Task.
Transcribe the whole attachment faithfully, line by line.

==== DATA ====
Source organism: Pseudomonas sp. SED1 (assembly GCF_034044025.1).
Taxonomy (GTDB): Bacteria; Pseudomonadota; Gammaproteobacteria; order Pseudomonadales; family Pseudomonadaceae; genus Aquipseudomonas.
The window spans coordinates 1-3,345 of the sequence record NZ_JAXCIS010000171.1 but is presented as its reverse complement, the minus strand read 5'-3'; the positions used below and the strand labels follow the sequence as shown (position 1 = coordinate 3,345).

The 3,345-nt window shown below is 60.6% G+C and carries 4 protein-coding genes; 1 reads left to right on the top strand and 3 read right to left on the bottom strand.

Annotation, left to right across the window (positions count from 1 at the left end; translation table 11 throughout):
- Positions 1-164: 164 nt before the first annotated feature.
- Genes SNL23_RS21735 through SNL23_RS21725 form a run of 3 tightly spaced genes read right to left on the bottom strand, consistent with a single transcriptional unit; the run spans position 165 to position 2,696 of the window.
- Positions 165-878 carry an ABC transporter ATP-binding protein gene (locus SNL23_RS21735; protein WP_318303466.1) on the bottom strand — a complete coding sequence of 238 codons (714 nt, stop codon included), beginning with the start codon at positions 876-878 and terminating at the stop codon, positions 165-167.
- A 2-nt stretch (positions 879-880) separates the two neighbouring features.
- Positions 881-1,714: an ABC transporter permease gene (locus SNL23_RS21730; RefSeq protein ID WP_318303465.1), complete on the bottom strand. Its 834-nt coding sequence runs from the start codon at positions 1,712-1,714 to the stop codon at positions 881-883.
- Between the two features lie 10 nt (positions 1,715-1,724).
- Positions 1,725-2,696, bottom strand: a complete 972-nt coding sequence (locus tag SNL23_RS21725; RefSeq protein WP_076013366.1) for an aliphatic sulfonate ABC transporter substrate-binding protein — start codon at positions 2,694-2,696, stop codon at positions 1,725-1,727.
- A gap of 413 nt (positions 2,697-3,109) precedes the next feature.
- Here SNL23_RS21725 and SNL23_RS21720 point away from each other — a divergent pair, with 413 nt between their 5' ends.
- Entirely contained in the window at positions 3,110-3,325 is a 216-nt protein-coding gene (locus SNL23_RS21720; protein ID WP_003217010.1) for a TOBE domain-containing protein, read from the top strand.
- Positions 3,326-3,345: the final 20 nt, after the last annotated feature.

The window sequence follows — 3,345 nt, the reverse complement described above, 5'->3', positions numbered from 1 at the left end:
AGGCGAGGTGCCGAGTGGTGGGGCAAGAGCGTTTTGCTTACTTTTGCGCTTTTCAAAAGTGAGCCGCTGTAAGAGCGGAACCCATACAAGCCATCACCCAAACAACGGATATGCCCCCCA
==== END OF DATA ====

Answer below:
Source organism: Pseudomonas sp. SED1 (assembly GCF_034044025.1).
Taxonomy (GTDB): Bacteria; Pseudomonadota; Gammaproteobacteria; order Pseudomonadales; family Pseudomonadaceae; genus Aquipseudomonas.
The window spans coordinates 1-3,345 of the sequence record NZ_JAXCIS010000171.1 but is presented as its reverse complement, the minus strand read 5'-3'; the positions used below and the strand labels follow the sequence as shown (position 1 = coordinate 3,345).

The 3,345-nt window shown below is 60.6% G+C and carries 4 protein-coding genes; 1 reads left to right on the top strand and 3 read right to left on the bottom strand.

Annotation, left to right across the window (positions count from 1 at the left end; translation table 11 throughout):
- Positions 1-164: 164 nt before the first annotated feature.
- Genes SNL23_RS21735 through SNL23_RS21725 form a run of 3 tightly spaced genes read right to left on the bottom strand, consistent with a single transcriptional unit; the run spans position 165 to position 2,696 of the window.
- Positions 165-878 carry an ABC transporter ATP-binding protein gene (locus SNL23_RS21735; protein WP_318303466.1) on the bottom strand — a complete coding sequence of 238 codons (714 nt, stop codon included), beginning with the start codon at positions 876-878 and terminating at the stop codon, positions 165-167.
- A 2-nt stretch (positions 879-880) separates the two neighbouring features.
- Positions 881-1,714: an ABC transporter permease gene (locus SNL23_RS21730; RefSeq protein ID WP_318303465.1), complete on the bottom strand. Its 834-nt coding sequence runs from the start codon at positions 1,712-1,714 to the stop codon at positions 881-883.
- Between the two features lie 10 nt (positions 1,715-1,724).
- Positions 1,725-2,696, bottom strand: a complete 972-nt coding sequence (locus tag SNL23_RS21725; RefSeq protein WP_076013366.1) for an aliphatic sulfonate ABC transporter substrate-binding protein — start codon at positions 2,694-2,696, stop codon at positions 1,725-1,727.
- A gap of 413 nt (positions 2,697-3,109) precedes the next feature.
- Here SNL23_RS21725 and SNL23_RS21720 point away from each other — a divergent pair, with 413 nt between their 5' ends.
- Entirely contained in the window at positions 3,110-3,325 is a 216-nt protein-coding gene (locus SNL23_RS21720; protein ID WP_003217010.1) for a TOBE domain-containing protein, read from the top strand.
- Positions 3,326-3,345: the final 20 nt, after the last annotated feature.

The window sequence follows — 3,345 nt, the reverse complement described above, 5'->3', positions numbered from 1 at the left end:
AGGCGAGGTGCCGAGTGGTGGGGCAAGAGCGTTTTGCTTACTTTTGCGCTTTTCAAAAGTGAGCCGCTGTAAGAGCGGAACCCATACAAGCCATCACCCAAACAACGGATATGCCCCCCA